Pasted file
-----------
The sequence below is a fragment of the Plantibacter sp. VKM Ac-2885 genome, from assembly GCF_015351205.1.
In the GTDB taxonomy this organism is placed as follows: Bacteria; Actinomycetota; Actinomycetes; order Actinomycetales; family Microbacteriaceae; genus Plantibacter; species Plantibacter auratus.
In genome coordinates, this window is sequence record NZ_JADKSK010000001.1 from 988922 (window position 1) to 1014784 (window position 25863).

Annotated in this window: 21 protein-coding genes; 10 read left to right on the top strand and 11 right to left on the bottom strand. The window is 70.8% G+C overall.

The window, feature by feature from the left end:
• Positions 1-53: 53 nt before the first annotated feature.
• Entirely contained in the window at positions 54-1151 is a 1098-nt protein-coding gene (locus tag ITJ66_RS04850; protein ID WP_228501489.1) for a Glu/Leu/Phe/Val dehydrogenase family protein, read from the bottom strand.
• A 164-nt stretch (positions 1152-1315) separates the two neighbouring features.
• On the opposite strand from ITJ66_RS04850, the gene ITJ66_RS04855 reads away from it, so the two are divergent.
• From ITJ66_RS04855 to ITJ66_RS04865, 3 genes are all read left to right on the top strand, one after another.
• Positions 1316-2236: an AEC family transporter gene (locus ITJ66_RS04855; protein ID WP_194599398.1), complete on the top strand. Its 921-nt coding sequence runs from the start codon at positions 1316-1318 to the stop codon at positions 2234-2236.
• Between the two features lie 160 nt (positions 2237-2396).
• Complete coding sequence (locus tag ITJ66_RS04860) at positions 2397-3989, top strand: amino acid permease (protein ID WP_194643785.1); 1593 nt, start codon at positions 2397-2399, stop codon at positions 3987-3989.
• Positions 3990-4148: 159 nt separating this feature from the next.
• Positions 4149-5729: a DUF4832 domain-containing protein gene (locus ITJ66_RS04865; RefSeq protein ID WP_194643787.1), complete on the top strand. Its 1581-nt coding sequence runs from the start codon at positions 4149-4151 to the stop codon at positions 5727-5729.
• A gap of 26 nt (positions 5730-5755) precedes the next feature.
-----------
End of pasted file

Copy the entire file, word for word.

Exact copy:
The sequence below is a fragment of the Plantibacter sp. VKM Ac-2885 genome, from assembly GCF_015351205.1.
In the GTDB taxonomy this organism is placed as follows: Bacteria; Actinomycetota; Actinomycetes; order Actinomycetales; family Microbacteriaceae; genus Plantibacter; species Plantibacter auratus.
In genome coordinates, this window is sequence record NZ_JADKSK010000001.1 from 988922 (window position 1) to 1014784 (window position 25863).

Annotated in this window: 21 protein-coding genes; 10 read left to right on the top strand and 11 right to left on the bottom strand. The window is 70.8% G+C overall.

The window, feature by feature from the left end:
• Positions 1-53: 53 nt before the first annotated feature.
• Entirely contained in the window at positions 54-1151 is a 1098-nt protein-coding gene (locus tag ITJ66_RS04850; protein ID WP_228501489.1) for a Glu/Leu/Phe/Val dehydrogenase family protein, read from the bottom strand.
• A 164-nt stretch (positions 1152-1315) separates the two neighbouring features.
• On the opposite strand from ITJ66_RS04850, the gene ITJ66_RS04855 reads away from it, so the two are divergent.
• From ITJ66_RS04855 to ITJ66_RS04865, 3 genes are all read left to right on the top strand, one after another.
• Positions 1316-2236: an AEC family transporter gene (locus ITJ66_RS04855; protein ID WP_194599398.1), complete on the top strand. Its 921-nt coding sequence runs from the start codon at positions 1316-1318 to the stop codon at positions 2234-2236.
• Between the two features lie 160 nt (positions 2237-2396).
• Complete coding sequence (locus tag ITJ66_RS04860) at positions 2397-3989, top strand: amino acid permease (protein ID WP_194643785.1); 1593 nt, start codon at positions 2397-2399, stop codon at positions 3987-3989.
• Positions 3990-4148: 159 nt separating this feature from the next.
• Positions 4149-5729: a DUF4832 domain-containing protein gene (locus ITJ66_RS04865; RefSeq protein ID WP_194643787.1), complete on the top strand. Its 1581-nt coding sequence runs from the start codon at positions 4149-4151 to the stop codon at positions 5727-5729.
• A gap of 26 nt (positions 5730-5755) precedes the next feature.